Manchester City fallout: What if the Sky Blues win the Champions League this season?
Background Image: S Parish CC BY-SA 2.0
In the eight transfer windows since Pep Guardiola's appointment, Manchester City spent £477.9 million on players while recouping £224.83 million in player sales [Transfermarkt]. If Facebook is an accurate barometer, the Cityzens' fanbase is roughly half the size of their 'quiet, well-behaved' neighbours, Manchester United. From that statistic regarding the paying customer, you can reasonably extrapolate City's revenue streams are much more limited than the club that nearly matches them in spending. If that is the case, the two-year Champions League ban handed down by UEFA for Financial Fair Play violations shouldn't shock anyone, unless you thought that, like the banks in last decade's financial crisis, they were too big to be banned.
As it turns out, they are not. UEFA believes the club misrepresented its legitimate income under FFP rules. Further, Europe's governing football body believes that deception was not an honest mistake. No one likes to be deceived and UEFA acted in accordance with their anger. City can appeal against that anger to the Court of Arbitration for Sport. However, if the CAS upholds UEFA's decision, it will officially become righteous anger.
Despite that anger, UEFA exercised some restraint. They recognised City's right to appeal and did not ban them from the current competition. In their effort to be fair and just, though, the confederation may have opened a can of worms.
Despite their inconsistency in the Premier League this season, City fields an extremely talented squad. Inarguably, they possess the talent to win the Champions League. If they do while under the spectre of a ban for cheating, what then? If the CAS upholds their ban, how can a City victory be anything but tainted? How can anyone sincerely call them champions?
Mind you, Pep Guardiola is yet to win the Champions League since leaving Lionel Messi and Barcelona behind. Going into the weekend's action, his side were 22 points behind reigning European champions Liverpool in the Premier League. City are not clear European favourites, merely contenders. Starting with Real Madrid in 11 days, as many as four other legitimate contenders will have the opportunity to save UEFA's blushes by eliminating the Sky Blues.
The question posed here is what if they all fail? UEFA president Alexander Ceferin will find himself on the podium in Istanbul's Ataturk Stadium, congratulating the executives of a club he believes willfully cheated to win. He will watch a squad of players purchased with funds the club was not eligible to spend as they celebrate their achievement.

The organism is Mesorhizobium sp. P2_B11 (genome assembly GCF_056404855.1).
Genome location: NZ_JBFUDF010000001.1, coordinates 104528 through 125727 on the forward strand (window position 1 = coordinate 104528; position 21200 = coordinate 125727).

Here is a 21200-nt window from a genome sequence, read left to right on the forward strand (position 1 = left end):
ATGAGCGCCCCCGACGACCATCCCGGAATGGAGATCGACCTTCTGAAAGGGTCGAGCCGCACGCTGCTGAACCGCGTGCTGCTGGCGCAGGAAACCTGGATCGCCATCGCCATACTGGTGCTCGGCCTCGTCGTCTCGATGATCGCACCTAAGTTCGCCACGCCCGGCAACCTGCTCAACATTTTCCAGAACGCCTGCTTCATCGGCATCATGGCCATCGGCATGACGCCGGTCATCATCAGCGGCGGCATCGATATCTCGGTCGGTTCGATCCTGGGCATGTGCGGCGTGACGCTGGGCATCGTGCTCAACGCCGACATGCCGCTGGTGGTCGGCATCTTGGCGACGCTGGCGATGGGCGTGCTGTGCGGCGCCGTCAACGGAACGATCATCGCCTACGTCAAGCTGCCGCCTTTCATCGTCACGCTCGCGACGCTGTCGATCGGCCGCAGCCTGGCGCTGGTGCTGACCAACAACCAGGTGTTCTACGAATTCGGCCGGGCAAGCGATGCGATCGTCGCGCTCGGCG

And what about them? Afterwards, they must answer questions about the legitimacy of their victory when they played no part in the deception. They merely signed for the club who agreed to pay them for their brilliant work.
Guardiola treads a fine line between innocence and guilt in this matter. Certainly, he knew the club was on UEFA's FFP radar as he requested yet more players to build his squad. He can claim not to be privy to the club's finances beyond what is made available to him but many will have their doubts. Above him, no one can escape blame.
Meanwhile, Ceferin will find himself with a difficult decision in the future. If the CAS sides with him and City is officially censured, should he forfeit their victory like Serie A did with Juventus following Calciopoli? Lega Calcio did not hand the title to second-place AC Milan. Instead, the league went without a champion that campaign. If UEFA do the same, the taint of City's victory cannot be escaped. It will touch the competition as a whole.
It will also affect the Premier League which awarded City two league titles, an FA Cup, two EFL Cups and two Community Shields during the Guardiola era. Collectively, those are referred to as honours. The Premier League must then decide whether City's dishonourable actions only extend to European competition or reflect on English football as well. Since the FA and Premier League operate under UEFA rules, it is difficult to see how they do not.
UEFA may even find themselves in a bad way if the CAS overturns the ban after City win the Champions League this season. Suddenly, they will look like the ones who foolishly overreached. At this point, the governing body must be rooting heavily for Real Madrid or any future City opponent to bail them out. With speculation regarding a European Super League revived after this decision, UEFA itself may not be too big to fail.